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The Biggest Crisis Communication Mistakes Organizations Can Make

3 minute read - Posted by Daniel Wagstaff on Nov 13, 2015 2:51:44 PM

Communication is so pivotal in so many aspects of our lives and is key to healthy relationship. But, just like the candidates who are currently campaigning for President may find themselves in hot water over something they said—or didn’t say for that matter—so too can an organization, especially when a disruptive or unplanned event occurs or during an emergency or crisis situation.

Timely communication is key to handling crisis communication situations. Whether the goal is to inform someone of a hazard, activate an emergency action plan or generate awareness of a critical situation, communicating on time and effectively is vital to the success of contingency operations and recovery efforts when your organization faces an emergency. Crisis communications can be done well, but many times organizations make mistakes that cost them time, money and even their reputation. Here is a look at some crisis communication mistakes that can wreak havoc over your organization’s crisis communication plan:

  • Ignorance about the crisis situation: Believing a crisis situation will somehow take care of itself is the biggest mistake you can make as an organization. You must have a realistic outlook towards the expected nature of crisis in your industry and have a robust plan to deal with it if it happens. Communicating the who, what, when and where early and often to your team will keep everyone informed.
  • Wait for the crisis to go public before reacting: Huge mistake. When it comes to a crisis communication strategy, timing is everything. You cannot simply sit around and wait for the damage to reach its peak and get a strong foothold in the public’s mind before you react.
  • Get on the wrong side of the media: You need to remember that no matter how bothersome they might seem sometimes, journalists are your best friend in this situation, and can go a long way in determining how your organization is portrayed in the public eye. Keep your comments with the media under strong check, being polite and prudent.
  • Don’t make a promise you can’t keep: When the need for a crisis communication plan arises, it’s normal to want reassure to your employees and to the public that “everything will be okay.” Unless you are sure of that, don’t make the statement. Let people know what you do know but don’t make a promise you can’t keep—it will just make matters worse.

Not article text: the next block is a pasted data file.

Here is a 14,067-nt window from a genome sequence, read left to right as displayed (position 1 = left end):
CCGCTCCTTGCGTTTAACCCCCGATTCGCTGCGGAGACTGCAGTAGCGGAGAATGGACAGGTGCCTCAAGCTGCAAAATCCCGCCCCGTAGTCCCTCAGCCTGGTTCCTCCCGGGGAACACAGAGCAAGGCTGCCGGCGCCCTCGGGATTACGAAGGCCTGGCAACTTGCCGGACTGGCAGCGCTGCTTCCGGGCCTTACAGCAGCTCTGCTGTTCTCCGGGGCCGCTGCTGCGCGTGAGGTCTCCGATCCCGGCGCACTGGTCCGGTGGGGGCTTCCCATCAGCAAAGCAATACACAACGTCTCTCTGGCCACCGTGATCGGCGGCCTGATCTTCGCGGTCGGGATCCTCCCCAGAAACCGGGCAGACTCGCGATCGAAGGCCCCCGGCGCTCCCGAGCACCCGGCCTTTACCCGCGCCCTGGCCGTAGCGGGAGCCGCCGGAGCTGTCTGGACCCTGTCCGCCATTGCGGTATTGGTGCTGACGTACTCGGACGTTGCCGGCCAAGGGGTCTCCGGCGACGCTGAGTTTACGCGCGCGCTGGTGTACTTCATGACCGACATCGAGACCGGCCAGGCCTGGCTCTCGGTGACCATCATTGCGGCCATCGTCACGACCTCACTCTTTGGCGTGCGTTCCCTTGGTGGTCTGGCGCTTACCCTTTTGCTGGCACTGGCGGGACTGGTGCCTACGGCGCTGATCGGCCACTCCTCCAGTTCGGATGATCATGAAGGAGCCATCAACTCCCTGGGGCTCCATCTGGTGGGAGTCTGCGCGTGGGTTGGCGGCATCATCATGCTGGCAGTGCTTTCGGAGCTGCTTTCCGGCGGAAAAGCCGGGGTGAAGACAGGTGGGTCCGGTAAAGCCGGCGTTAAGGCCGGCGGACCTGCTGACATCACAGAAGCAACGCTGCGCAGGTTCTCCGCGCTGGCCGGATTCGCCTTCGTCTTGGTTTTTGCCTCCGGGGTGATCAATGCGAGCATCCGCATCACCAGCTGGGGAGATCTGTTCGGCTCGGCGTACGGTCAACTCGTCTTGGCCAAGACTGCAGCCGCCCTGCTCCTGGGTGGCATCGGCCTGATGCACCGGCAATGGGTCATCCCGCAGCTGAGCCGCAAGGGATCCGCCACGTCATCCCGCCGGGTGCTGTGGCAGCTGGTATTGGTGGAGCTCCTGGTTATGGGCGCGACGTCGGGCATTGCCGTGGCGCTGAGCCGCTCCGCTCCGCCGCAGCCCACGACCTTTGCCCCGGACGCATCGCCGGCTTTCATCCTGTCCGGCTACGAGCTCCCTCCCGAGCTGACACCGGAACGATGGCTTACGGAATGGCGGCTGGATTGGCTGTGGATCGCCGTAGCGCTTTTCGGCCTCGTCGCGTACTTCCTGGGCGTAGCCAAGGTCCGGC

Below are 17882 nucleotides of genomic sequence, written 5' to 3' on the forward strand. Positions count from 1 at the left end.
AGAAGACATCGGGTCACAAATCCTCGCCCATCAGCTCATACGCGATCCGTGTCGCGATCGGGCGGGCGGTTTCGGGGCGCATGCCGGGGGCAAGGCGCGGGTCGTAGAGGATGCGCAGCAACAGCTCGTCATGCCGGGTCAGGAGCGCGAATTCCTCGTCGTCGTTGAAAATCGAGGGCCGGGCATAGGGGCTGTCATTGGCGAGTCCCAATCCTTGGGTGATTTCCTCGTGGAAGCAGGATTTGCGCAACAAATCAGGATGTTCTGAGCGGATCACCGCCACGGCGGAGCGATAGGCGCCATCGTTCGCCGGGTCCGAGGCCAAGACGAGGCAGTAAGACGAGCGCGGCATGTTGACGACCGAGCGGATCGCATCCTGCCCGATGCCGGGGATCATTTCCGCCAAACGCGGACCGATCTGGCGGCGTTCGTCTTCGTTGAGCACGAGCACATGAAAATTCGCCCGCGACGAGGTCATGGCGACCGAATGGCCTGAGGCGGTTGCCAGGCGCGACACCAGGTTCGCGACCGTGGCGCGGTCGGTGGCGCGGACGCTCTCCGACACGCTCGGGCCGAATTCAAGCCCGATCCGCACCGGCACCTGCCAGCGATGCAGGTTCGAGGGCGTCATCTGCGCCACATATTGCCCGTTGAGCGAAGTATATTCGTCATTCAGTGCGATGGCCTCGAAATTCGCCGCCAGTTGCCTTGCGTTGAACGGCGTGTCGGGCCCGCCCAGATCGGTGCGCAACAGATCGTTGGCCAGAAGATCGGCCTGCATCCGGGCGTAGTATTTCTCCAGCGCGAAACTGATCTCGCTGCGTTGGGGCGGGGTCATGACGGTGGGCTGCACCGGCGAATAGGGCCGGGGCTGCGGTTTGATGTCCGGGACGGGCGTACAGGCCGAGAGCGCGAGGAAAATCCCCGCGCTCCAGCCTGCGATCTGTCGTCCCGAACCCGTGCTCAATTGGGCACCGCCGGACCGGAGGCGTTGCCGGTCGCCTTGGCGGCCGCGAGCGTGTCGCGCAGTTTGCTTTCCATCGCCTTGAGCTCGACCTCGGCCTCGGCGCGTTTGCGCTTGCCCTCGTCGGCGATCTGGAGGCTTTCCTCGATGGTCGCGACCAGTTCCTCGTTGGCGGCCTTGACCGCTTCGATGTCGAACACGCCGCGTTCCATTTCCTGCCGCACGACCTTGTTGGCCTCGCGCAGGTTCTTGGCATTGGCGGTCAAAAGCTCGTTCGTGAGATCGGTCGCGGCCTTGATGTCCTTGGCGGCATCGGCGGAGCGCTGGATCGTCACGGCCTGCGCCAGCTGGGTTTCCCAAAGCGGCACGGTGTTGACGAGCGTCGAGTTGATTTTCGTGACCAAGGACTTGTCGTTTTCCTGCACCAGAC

• Use business jargon while making public comments: Every statement you pass in a crisis communication message needs to be carefully weighed and directed towards calming everyone related to your organization, and ensuring them that things are in control. Using business jargon and arcane acronyms is never a good idea, and if anything, will just further complicate things.
  • Refuse to take the opinion of stakeholders into account: You can’t afford to follow a know-it-all policy when it comes to crisis communication management, doing only what you believe is right. Communicating with your stakeholders, and asking them for their opinion on what they think would be the best approach in a particular situation is a great way to make them feel important and retain their trust in your organization.
  • Make only written statements: Get out there and face your people! Talk face-to-face with your employees and the public with regular updates whether you have new information or not. Providing reassurance in a crisis communication situation can paint your organization in a positive light. Don’t just talk face-to-face either—use all channels of communication like email and text as well. You can reach an even broader audience with the use of social media if necessary (and you can do it all at once with RedFlag.

When you organization discusses crisis communication, be sure to talk about what do to as well as what not to do. Highlighting examples from the past in addition to the tips we have provided about will help secure successful crisis communications. After all, during an emergency you don’t want to have to be concerned with communications, a well prepared organization’s communications will flow properly and effectively so managers and leaders and get the situation resolved quickly.

For more information about the RedFlag Notification System—a crisis communication tool—please give us a call at 877-840-2444 of go to www.pocketstop.com to live chat with us today.

Topics: Business, crisis communications, News, Pocketstop, Technology, RedFlag, Trending